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1 Dynamic Memory Management Professor Jennifer Rexford

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1 1 Dynamic Memory Management Professor Jennifer Rexford

2 2 Goals of Today’s Lecture Dynamic memory management  Garbage collection by the run-time system (Java)  Manual deallocation by the programmer (C, C++) Challenges of manual deallocation  Arbitrary request sizes in an arbitrary order  Complex evolution of heap as a program runs Design decisions for the “K&R” implementation  Circular linked-list of free blocks with a “first fit” allocation  Coalescing of adjacent blocks to create larger blocks

3 3 Memory Layout: Heap char* string = “hello”; int iSize; char* f() { char* p; scanf(“%d”, &iSize); p = malloc(iSize); return p; } Text BSS Stack Heap Needed when required memory size is not known before the program runs RoData Data

4 4 Allocating & Deallocating Memory Dynamically allocating memory  Programmer explicitly requests space in memory  Space is allocated dynamically on the heap  E.g., using “malloc” in C, and “new” in Java Dynamically deallocating memory  Must reclaim or recycle memory that is never used again  To avoid (eventually) running out of memory “Garbage”  Allocated block in heap that will not be accessed again  Can be reclaimed for later use by the program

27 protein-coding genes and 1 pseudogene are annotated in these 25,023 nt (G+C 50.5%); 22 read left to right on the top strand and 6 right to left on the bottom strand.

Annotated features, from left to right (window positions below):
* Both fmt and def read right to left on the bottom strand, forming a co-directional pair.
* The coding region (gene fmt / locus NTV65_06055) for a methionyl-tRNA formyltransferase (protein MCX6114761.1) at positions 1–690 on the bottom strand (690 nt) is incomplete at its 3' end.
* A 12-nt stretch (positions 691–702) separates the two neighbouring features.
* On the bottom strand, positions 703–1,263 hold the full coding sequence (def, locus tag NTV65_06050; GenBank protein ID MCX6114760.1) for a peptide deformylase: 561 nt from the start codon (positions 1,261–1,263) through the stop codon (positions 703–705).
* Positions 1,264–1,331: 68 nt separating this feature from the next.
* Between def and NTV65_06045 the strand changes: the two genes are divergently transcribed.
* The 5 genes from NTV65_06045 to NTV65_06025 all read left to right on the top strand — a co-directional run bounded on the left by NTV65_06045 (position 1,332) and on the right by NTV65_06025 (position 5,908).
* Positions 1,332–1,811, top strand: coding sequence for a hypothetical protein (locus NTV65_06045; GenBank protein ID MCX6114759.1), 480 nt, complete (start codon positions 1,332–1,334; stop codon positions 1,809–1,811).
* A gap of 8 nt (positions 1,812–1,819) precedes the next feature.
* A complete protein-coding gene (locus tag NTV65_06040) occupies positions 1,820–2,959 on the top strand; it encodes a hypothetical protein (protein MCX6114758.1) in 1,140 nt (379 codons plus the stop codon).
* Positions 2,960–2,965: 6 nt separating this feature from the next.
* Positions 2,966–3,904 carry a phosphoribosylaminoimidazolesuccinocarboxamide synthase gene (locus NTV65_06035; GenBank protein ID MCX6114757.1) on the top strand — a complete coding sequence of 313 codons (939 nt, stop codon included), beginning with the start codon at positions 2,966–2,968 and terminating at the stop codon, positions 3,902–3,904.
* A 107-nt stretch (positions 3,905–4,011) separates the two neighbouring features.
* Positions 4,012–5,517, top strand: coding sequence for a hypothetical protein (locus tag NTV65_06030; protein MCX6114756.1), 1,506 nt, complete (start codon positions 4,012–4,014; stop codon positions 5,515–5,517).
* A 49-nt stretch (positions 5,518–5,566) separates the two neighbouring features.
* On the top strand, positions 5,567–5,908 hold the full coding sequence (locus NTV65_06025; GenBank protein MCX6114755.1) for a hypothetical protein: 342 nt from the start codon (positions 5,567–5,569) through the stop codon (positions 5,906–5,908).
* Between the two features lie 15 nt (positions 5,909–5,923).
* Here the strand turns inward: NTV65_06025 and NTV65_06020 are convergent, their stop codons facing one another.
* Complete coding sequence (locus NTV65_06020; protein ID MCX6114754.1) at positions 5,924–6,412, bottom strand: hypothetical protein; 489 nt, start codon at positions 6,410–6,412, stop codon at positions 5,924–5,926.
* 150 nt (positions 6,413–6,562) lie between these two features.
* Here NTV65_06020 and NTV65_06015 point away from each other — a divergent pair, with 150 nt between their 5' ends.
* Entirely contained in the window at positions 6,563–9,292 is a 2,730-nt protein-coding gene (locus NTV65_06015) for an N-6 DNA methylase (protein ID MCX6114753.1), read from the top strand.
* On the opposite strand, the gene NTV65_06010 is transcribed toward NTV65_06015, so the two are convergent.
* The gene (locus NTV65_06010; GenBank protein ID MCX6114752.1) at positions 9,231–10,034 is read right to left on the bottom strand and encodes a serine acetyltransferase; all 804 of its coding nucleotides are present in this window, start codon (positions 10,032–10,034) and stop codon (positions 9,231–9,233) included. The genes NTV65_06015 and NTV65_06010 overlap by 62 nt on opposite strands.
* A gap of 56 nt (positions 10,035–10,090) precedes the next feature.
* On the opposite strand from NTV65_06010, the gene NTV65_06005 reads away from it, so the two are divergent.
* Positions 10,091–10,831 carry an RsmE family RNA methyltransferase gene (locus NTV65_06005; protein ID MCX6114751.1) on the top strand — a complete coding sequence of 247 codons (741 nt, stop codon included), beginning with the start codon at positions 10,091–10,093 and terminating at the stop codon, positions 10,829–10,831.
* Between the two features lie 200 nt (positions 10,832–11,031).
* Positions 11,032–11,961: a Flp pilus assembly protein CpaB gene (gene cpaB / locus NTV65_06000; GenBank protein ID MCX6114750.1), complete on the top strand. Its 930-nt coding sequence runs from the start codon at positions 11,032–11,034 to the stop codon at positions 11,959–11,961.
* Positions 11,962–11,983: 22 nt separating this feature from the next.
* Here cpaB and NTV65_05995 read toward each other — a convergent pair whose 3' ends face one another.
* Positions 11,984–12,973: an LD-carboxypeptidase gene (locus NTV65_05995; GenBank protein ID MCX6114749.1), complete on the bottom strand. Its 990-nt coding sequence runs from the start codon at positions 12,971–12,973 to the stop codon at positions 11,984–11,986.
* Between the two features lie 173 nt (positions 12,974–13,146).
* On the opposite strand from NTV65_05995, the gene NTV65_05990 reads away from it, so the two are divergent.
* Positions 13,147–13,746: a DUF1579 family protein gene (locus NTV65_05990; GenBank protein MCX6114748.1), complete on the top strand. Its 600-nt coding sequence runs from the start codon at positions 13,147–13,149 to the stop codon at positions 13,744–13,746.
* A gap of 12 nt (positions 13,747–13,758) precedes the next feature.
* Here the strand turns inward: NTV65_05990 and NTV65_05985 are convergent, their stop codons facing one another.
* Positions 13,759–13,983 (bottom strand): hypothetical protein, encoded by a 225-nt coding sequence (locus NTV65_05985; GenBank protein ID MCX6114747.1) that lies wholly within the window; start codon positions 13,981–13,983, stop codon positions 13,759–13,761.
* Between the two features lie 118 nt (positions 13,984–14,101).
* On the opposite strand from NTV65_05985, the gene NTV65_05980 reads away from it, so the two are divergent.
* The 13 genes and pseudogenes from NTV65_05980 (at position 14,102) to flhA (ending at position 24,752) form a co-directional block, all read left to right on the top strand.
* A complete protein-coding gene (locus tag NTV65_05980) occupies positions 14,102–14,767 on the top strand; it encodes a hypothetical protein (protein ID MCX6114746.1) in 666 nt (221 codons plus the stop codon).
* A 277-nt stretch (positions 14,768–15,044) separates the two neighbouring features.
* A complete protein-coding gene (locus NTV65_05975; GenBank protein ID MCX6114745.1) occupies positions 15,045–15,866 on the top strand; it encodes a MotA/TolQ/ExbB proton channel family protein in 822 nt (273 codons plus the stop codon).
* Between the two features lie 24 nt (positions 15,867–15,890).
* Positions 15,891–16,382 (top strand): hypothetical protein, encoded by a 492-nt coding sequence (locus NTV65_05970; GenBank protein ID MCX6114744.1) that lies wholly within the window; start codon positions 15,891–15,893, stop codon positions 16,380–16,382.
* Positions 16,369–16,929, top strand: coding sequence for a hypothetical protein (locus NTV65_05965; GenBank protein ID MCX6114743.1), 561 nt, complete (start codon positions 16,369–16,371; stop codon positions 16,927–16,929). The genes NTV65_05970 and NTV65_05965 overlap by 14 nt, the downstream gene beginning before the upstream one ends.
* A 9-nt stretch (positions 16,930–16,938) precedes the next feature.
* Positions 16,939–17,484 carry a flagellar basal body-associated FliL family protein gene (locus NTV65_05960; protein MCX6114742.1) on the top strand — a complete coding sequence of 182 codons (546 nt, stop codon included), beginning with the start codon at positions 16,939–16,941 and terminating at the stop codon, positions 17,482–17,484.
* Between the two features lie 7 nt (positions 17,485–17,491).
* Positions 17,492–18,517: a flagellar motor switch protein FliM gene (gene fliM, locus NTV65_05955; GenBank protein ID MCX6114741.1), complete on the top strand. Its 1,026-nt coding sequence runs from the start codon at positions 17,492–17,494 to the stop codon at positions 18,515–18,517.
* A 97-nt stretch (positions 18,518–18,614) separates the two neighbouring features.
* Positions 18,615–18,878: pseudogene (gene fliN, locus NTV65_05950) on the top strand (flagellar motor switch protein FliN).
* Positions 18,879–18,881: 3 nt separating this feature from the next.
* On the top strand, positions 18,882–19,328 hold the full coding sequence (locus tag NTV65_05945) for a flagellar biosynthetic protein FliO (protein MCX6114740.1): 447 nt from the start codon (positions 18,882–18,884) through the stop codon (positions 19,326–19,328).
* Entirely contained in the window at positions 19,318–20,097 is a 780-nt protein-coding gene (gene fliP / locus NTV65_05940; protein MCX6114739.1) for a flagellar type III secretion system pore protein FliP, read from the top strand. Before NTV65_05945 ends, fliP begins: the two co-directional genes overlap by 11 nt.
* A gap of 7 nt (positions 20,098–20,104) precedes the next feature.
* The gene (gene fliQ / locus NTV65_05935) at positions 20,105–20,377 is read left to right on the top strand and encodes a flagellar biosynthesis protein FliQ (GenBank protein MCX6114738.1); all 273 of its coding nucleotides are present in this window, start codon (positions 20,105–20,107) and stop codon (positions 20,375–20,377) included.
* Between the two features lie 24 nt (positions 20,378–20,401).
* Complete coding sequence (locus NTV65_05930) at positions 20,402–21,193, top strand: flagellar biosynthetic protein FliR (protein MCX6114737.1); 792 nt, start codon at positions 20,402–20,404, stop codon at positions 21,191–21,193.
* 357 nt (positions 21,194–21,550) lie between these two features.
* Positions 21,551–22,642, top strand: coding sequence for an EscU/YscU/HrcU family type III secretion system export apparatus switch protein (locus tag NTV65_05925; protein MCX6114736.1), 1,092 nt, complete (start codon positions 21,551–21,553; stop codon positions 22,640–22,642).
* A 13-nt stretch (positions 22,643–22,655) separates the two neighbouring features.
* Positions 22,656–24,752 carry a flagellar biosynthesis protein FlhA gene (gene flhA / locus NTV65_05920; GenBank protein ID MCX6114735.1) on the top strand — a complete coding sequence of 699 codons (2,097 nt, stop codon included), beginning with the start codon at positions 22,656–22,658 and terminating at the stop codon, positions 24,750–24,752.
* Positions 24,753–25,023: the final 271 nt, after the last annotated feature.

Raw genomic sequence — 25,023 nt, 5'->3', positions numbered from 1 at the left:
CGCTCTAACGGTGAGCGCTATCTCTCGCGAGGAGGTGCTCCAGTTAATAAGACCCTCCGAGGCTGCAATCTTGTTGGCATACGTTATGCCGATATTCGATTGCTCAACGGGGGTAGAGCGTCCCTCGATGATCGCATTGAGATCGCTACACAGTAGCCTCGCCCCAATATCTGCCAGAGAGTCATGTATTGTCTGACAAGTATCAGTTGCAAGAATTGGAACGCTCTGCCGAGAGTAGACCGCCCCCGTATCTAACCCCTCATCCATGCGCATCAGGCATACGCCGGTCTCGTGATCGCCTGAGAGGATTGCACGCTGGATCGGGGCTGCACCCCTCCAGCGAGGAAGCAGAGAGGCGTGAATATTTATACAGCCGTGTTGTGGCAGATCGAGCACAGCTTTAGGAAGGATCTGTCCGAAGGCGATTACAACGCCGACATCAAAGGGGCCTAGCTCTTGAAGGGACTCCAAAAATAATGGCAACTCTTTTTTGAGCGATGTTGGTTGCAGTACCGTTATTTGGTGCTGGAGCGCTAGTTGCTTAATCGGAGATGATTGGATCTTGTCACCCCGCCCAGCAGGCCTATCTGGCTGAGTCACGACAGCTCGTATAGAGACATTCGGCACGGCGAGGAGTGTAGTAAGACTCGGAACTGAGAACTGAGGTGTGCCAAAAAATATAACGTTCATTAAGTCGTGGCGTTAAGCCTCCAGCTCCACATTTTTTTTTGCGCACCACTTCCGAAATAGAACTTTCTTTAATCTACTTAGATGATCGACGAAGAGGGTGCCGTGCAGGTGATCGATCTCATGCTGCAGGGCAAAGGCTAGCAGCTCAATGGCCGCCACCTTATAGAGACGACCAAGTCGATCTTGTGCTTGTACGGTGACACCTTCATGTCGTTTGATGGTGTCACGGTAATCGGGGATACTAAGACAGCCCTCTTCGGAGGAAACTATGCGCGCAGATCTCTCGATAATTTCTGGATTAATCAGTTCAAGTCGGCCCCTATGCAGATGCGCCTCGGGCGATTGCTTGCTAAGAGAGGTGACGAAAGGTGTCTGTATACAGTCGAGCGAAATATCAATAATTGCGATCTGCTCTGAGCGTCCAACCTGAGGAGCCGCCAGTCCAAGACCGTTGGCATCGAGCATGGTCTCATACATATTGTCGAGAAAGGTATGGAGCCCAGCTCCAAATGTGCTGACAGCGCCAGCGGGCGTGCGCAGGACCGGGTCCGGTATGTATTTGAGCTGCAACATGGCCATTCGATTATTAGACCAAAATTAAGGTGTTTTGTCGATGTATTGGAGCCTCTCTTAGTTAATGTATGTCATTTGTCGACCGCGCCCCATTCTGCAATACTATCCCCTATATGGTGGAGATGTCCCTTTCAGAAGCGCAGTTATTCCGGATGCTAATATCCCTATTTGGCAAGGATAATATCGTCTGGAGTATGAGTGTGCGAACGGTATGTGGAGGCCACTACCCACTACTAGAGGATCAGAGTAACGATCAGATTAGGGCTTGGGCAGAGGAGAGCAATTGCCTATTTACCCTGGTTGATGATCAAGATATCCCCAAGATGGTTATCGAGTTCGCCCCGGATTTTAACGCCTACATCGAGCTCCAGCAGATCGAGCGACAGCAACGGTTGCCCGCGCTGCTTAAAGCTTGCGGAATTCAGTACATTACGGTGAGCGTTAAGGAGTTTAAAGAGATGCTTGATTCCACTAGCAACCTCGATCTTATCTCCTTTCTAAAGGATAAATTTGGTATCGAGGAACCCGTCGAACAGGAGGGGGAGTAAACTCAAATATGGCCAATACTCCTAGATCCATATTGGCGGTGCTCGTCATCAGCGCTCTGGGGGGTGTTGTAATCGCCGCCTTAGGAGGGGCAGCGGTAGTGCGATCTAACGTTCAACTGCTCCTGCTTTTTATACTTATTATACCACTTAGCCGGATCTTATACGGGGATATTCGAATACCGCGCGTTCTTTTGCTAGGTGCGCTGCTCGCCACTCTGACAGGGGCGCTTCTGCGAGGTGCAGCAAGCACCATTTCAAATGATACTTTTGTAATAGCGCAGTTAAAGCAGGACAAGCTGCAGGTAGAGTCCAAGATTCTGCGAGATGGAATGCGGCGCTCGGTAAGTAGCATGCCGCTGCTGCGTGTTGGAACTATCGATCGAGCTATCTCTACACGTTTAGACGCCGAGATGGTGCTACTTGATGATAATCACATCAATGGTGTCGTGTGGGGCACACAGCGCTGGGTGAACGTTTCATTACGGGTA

5 5 Option #1: Garbage Collection Run-time system does garbage collection (Java)  Automatically determines objects that can’t be accessed  And then reclaims the resources used by these objects Object x = new Foo(); Object y = new Bar(); x = new Quux(); if (x.check_something()) { x.do_something(y); } System.exit(0); Object Foo() is never used again!

6 6 Challenges of Garbage Collection Detecting the garbage is not always easy  “if (complex_function(y)) x = Quux();”  Run-time system cannot collect all of the garbage Detecting the garbage introduces overhead  Keeping track of references to objects (e.g., counter)  Scanning through accessible objects to identify garbage  Sometimes walking through a large amount of memory Cleaning the garbage leads to bursty delays  E.g., periodic scans of the objects to hunt for garbage  Leading to unpredictable “freeze” of the running program  Very problematic for real-time applications  … though good run-time systems avoid long freezes